The numbers bear this out. Despite federal and state obscenity laws, pornography of virtually every type is now ubiquitous and largely unabated on the Internet. Even conservative estimates suggest 14 percent of all searches are for adult material.
Still, not all academics agree with Dines’ assessment that porn is a bad thing for women. Constance Penley, a professor of film and media studies at the University of California, Santa Barbara, has taught a course on the pornographic film since 1993. She told ThinkProgress that soon after she began teaching the course, Pat Robertson denounced it on his 700 Club as “a new low in human excess.” The anti-porn televangelist expressed shock that a feminist would be taking on such a subject, observing that “a feminist teaching pornography” was “like Scopes teaching evolution!” In The Feminist Porn Book, Penley wrote that for many years, “the popular perception of feminism” was “that it is one and the same with the anti-porn movement,” even if it meant merging “with the forces of the religious right and conservative thinking about women and sexuality.” And she told ThinkProgress that “one of the worst deals feminism ever made” was getting “in bed with the Christian right around pornography.” But, she notes that while Gloria Steinem and a few other feminists still are vocally opposing pornography, the numbers have significantly declined.
Gail Dines herself observed that much of the feminist community has abandoned her cause and embraced what she called “neo-liberalism.” “I remember when you could count of most feminists to be anti-porn,” she recalled, lamenting that “the majority of women’s studies books on porn [are now] sympathetic.” Rather than focus on collective liberation for underprivileged classes, she observed, many feminist academics now talk about “individualist empowerment.” In other words, rather than focusing on protecting those with the least power in society, she believes the current wave of feminists want to leave it up to individual women to make their own choices — but also fend for themselves.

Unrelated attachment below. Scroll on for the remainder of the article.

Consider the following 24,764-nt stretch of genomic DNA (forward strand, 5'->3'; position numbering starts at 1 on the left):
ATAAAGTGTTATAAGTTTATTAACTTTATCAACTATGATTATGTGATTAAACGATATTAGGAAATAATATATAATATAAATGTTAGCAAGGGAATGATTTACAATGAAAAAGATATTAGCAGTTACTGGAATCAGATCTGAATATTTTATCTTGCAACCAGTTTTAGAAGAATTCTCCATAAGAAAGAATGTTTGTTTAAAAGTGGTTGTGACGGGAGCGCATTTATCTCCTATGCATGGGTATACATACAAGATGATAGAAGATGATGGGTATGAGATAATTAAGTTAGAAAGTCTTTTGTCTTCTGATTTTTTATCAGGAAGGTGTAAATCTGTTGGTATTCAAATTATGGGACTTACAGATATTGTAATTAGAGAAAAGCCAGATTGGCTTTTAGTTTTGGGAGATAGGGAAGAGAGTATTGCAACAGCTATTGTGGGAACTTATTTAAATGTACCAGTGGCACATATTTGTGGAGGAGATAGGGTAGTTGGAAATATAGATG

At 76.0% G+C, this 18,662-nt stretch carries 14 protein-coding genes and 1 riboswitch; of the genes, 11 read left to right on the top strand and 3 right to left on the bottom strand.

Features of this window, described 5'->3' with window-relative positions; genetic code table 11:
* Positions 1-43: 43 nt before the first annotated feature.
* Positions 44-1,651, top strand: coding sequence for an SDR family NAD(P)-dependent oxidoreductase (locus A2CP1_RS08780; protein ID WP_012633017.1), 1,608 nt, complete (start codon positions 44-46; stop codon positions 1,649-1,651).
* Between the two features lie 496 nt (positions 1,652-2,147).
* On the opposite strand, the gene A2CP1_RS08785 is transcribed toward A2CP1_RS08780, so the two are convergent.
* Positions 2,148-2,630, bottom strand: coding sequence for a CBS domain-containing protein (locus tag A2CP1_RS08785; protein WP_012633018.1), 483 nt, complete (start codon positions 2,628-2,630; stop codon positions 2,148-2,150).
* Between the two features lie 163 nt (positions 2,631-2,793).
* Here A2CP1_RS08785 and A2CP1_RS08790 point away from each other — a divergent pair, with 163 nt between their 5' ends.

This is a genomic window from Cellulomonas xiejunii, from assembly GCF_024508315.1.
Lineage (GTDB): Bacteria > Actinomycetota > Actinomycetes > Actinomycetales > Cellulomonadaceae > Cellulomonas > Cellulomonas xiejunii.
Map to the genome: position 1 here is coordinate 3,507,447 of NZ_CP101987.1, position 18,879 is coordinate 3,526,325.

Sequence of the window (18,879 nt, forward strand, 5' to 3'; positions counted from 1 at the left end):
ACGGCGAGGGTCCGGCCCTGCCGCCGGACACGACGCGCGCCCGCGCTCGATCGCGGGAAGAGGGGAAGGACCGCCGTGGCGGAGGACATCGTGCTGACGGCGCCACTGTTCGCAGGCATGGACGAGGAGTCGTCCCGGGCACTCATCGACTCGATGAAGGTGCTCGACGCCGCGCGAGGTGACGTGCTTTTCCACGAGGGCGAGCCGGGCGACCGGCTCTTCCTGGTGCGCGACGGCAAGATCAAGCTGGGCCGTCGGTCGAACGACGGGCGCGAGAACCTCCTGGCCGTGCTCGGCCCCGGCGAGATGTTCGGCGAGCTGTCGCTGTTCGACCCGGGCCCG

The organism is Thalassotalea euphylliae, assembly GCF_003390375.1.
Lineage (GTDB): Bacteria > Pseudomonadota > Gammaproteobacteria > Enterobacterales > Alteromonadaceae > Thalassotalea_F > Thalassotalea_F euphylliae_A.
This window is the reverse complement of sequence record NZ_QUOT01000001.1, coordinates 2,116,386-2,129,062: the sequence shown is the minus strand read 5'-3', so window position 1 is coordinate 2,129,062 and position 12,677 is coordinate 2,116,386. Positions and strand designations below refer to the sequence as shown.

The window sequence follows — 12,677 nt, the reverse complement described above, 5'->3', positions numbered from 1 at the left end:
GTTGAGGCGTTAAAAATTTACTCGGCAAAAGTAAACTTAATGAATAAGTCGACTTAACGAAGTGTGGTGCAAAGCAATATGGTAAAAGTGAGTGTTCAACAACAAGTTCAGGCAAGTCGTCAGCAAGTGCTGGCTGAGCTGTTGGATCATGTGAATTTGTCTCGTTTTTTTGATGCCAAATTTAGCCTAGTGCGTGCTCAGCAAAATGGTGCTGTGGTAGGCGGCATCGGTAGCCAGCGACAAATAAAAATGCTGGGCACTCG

She said that her organization is purely an educational effort, trying to “build up educational awareness as to the harms of pornography,” teaching people that it is a threat to public health. The group does not even attempt to push for a legal approach because, she explained, “in this country, I don’t think we’re there yet.”
The anti-porn feminists in the 1970s and 80s did think that the nation was ready for a crackdown and it not only created challenging legal precedents for the future, but also split the movement. Carolyn Bronstein, author of Battling Pornography: The American Feminist Anti-Pornography Movement, 1976–1986 and associate professor at DePaul University, believes that the failures of MacKinnon and Dworkin’s legislative approach in the 1980s were also a big part of the decline of feminist involvement in the cause. When the Supreme Court effectively rejected the idea that adult pornography could be classified as a violation of women’s civil rights, she told ThinkProgress, “there wasn’t much left of that consciousness-raising movement that had existed” and the feminist anti-porn “movement fizzled because there wasn’t anything to try for.” And, she said, another very active segment in the women’s movement became concerned that “any time you squelch sexual imagery, the first type that will be marginalized is feminist expression, gay and lesbian expression, and sexual minority expression.”
Susan Brownmiller, another feminist who has been outspoken against pornography and best-selling author, told ThinkProgress that Dines (who she calls “heroic”) appears to have been left as “a kind of one-woman show,” because, today “women don’t know how to fight” pornography in the Internet age. The women’s movement went through a “very difficult battle” on the topic in the 1980s, she said, and it “really separated people.”
While the anti-porn feminists were dispirited and divided after their political strategy sputtered, feminists who saw such a crackdown as censorship worked to put a positive spin on things.
“The anti- anti-pornography people were very clever,” Brownmiller recalled, devising the slogan “pro-sex feminists.”